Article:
While Undivided Heart & Soul explores both the past and the future of roots music, McPherson shines brightest when he blends both influences to stay rooted in the present.
Not Dark Yet works beautifully. Featuring nine covers and one devastating original, this lovely longplayer spotlights their tangy harmonies, with Lynne’s saltier vocals and Moorer’s sweeter singing intertwining gracefully, evoking ancient traditions of family music-making.
Soul Of A Woman offers up a piece of everything that made Jones a powerhouse up to the very end.
Wand’s many talents are given full plumage on Plum. It will be interesting to see in what directions the band surveys in future albums. For now, this is about as interesting a new rock record you could hope to listen to.
OMNI remains a band that’s best at its most berserk ... Multi-task hits its high marks when the band is doing as much as it can, or, if you will, multi-tasking.
Fleet Foxes’ third album, Crack-Up, is at once sumptuous and ambitious, a serpentine journey from the center of harmony-drenched folk-pop out to the edge of Pecknold’s brain and back. It is lovely, strange and generous, and ultimately a very welcome return for the Seattle band.
Hot Thoughts is crisp, arch and flowing, proving Spoon to be among Bowie’s most astute heirs in spirit.
Cramming what should be an unworkable heap of concepts and sounds into a deliciously volatile 35 minutes, Nothing Valley is a bracing blend of scraping noise and tender melody, not unlike the recipe used by Speedy Ortiz.
Swear I’m Good At This is the now-21-year-old’s coming-of-age story, and it’s an engaging one, full of awkward moments, breaking hearts, insecurity and a discovery of power.
On MASSEDUCTION, Clark remains as unpredictable as ever, though there’s one thing fans will have gotten right: so far, at least, Annie Clark has proven incapable of writing anything less than a knockout pop song.
While far from a masterpiece, Ty Segall provides a neatly packaged summary for why the singer is a modern rock ‘n’ roll treasure.
Like a great folksinger, she has created an album of songs whose sounds and sentiments are much weightier than they appear on the surface, providing entry to somewhere much more wondrous and strange and troubling than it first appears.
Moonshine Freeze is the peak of an uphill path Stables has traced since her earliest recordings at the turn of the decade.
As a twenty-something woman who’s been single in the age of social media, SZA’s confessional debut album CTRL is strikingly relatable. But what’s remarkable about it is that she has spun her personal experiences into a soulful, touching R&B record with broad appeal beyond her particular demographic.
After invoking Our Holy Spirit of Not Reading The Comments and just listening to Witness with open ears and hearts, Booker’s music emerges as defiant, insightful and both intimately and communally self-actualizing.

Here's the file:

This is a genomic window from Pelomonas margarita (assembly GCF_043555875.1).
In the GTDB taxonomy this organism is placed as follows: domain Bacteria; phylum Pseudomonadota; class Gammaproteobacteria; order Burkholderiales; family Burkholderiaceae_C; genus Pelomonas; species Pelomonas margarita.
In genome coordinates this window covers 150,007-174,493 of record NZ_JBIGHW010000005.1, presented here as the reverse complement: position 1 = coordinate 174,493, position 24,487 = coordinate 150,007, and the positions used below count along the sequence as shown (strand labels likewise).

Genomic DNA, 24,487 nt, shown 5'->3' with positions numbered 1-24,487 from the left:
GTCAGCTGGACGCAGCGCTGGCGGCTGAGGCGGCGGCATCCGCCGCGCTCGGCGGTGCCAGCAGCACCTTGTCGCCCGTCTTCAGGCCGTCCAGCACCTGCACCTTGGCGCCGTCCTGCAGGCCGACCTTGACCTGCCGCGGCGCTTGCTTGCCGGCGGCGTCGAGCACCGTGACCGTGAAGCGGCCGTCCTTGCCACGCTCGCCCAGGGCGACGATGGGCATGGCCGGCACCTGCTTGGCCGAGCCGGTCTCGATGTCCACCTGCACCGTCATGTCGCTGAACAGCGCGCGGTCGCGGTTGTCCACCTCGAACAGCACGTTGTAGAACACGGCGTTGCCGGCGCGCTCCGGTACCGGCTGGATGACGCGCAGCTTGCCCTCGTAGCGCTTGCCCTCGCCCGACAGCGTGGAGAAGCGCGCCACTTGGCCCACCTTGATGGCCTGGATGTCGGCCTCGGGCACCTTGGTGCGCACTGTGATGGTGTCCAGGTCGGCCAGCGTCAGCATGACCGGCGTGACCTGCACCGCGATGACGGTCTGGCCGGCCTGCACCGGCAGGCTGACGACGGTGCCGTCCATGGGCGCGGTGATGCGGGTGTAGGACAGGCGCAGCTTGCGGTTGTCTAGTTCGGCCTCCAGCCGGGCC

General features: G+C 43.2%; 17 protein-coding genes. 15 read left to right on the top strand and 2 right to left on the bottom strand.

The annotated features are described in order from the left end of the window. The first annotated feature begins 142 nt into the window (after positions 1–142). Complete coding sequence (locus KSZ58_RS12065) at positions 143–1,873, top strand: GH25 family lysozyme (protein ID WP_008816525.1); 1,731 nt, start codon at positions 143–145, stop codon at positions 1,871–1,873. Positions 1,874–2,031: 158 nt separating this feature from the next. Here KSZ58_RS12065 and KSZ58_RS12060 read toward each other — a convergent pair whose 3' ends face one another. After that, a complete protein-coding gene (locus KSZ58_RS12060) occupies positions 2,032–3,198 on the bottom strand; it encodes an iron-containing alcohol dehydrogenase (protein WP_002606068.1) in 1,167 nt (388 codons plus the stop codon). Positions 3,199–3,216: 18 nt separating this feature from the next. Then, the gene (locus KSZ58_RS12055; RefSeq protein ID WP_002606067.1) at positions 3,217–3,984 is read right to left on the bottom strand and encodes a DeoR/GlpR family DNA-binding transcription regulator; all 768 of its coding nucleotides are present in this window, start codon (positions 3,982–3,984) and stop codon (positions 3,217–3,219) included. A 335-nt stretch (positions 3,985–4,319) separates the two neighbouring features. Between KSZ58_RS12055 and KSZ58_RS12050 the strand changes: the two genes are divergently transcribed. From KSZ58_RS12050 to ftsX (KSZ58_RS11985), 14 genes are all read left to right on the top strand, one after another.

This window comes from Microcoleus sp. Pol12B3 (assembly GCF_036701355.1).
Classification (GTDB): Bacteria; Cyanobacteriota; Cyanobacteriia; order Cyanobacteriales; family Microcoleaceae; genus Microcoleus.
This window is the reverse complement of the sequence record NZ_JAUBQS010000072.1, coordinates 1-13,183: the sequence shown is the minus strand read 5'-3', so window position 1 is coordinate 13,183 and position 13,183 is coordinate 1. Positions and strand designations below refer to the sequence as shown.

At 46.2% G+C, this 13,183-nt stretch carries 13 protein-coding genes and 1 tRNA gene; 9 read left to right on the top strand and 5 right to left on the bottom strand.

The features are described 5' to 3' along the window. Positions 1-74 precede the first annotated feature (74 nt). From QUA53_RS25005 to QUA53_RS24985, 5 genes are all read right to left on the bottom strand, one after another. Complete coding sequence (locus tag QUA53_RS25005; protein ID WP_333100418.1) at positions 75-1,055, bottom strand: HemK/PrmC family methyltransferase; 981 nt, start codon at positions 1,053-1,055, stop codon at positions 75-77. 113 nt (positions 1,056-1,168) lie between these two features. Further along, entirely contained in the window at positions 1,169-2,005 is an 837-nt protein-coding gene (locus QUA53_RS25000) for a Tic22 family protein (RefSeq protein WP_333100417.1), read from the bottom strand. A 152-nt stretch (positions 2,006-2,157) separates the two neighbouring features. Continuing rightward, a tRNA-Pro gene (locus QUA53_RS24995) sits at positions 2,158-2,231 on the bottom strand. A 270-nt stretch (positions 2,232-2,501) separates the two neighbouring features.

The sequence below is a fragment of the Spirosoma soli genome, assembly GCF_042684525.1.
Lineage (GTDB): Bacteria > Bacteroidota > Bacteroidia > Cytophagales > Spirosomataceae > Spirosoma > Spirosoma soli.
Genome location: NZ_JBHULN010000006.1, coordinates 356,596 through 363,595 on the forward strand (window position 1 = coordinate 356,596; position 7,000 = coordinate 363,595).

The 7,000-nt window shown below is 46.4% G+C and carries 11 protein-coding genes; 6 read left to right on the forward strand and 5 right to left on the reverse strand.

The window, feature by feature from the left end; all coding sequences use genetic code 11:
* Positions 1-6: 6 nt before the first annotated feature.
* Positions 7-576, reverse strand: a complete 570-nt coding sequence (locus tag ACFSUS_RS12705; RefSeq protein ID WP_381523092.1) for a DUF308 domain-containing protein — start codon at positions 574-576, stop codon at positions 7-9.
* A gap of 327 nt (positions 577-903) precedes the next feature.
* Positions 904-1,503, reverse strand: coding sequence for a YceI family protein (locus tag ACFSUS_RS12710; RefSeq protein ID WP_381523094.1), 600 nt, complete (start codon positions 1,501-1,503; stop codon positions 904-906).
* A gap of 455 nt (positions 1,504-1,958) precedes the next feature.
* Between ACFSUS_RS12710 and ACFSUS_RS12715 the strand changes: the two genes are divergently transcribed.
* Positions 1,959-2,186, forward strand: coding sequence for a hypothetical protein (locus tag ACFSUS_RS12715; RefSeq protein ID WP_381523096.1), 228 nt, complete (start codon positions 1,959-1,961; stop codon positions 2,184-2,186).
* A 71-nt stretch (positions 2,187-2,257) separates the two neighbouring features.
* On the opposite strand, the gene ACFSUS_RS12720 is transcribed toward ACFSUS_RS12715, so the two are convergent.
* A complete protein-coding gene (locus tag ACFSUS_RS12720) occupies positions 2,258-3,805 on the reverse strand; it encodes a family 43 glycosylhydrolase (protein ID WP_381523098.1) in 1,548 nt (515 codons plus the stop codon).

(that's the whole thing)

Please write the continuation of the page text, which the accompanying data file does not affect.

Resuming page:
There are clear dynamic voids, tension shifts forgotten, something hollow or maybe alien about the patent, polished delivery of the band’s production and performances that, when not enjoyed in the live setting, seems destined to be relegated to the mire of music to listen to while doing other shit.
The record is an absolutely evil stunner from front to back, top to bottom, head to toes and everywhere in between, and whips up the same kind of radiant, strange awe that the band’s overdriven catalog has so generously perpetrated album after wicked album.
By chance or by design, Nothing Feels Natural might well be the first great punk album of the Trump presidency.
Morby has said Singing Saw is Bob Dylan and Joni Mitchell, while City Music is Lou Reed and Patti Smith, and you can’t draw a much brighter line between two things than that.
On this new record Meath and Sanborn dispense with many of the freeing and expansive sounds of their debut, opting, with varying degrees of success, to play instead with feelings of tightness, darkness and enclosure.
The interplay among tune, lyrics and production rewards repeated listens with ever more intricate emotional textures.
Slowdive, the band’s first album in 22 years, is here, and it’s good in that pleasingly familiar way. The record does not pick up where Pygmalion left off. If anything, it sounds as though it could have been recorded in 1993.
The production is a bit clearer and less sludgy than on 2015’s White Reaper Does It Again, and the songs comprise the quartet’s most confident collection to date.
Through matter-of-fact lyrical acuity, Isbell peels back layers of cultural abstraction to reveal the grit of the human experience on The Nashville Sound, and renders it much more inclusive than the title’s regional attribution might make it seem.
While The New Pornographers’ appealing quirks abound, their melodic gifts rightfully steal the show.
They are beautifully and simply arranged, but it is not an entertaining album to listen to in any conventional sense, nor can it be shaken off easily. It is, however, the kind of album that makes all others seem frivolous while you’re hearing it.
Alvvays was a mid-June perfect summer day; Antisocialites is a little cloudier, with a bit of a cold breeze blowing through. But, hey, it’s still summer after all.
With Need To Feel Your Love, the band broadens its horizons without losing what made ‘em so promising in the first place. That’s always a tricky line to walk, and Sheer Mag does it with gritty grace.
RTJ3 is an excellent bookend to 2016, but it’s best used as a guide to the future, 2017 and beyond.
Pure Comedy lives up to its title. It’s a comedy in every sense of the word. Absurdity is the order of the day. There are jokes around every turn. The central joke being the perfectly dissonant balance of sincerity and sarcasm conveyed by music and lyrics alike.
With DAMN., Kendrick Lamar plays by the rules and then sets the rule book on fire, and continues one of the most impressive run of albums of any artist in recent memory.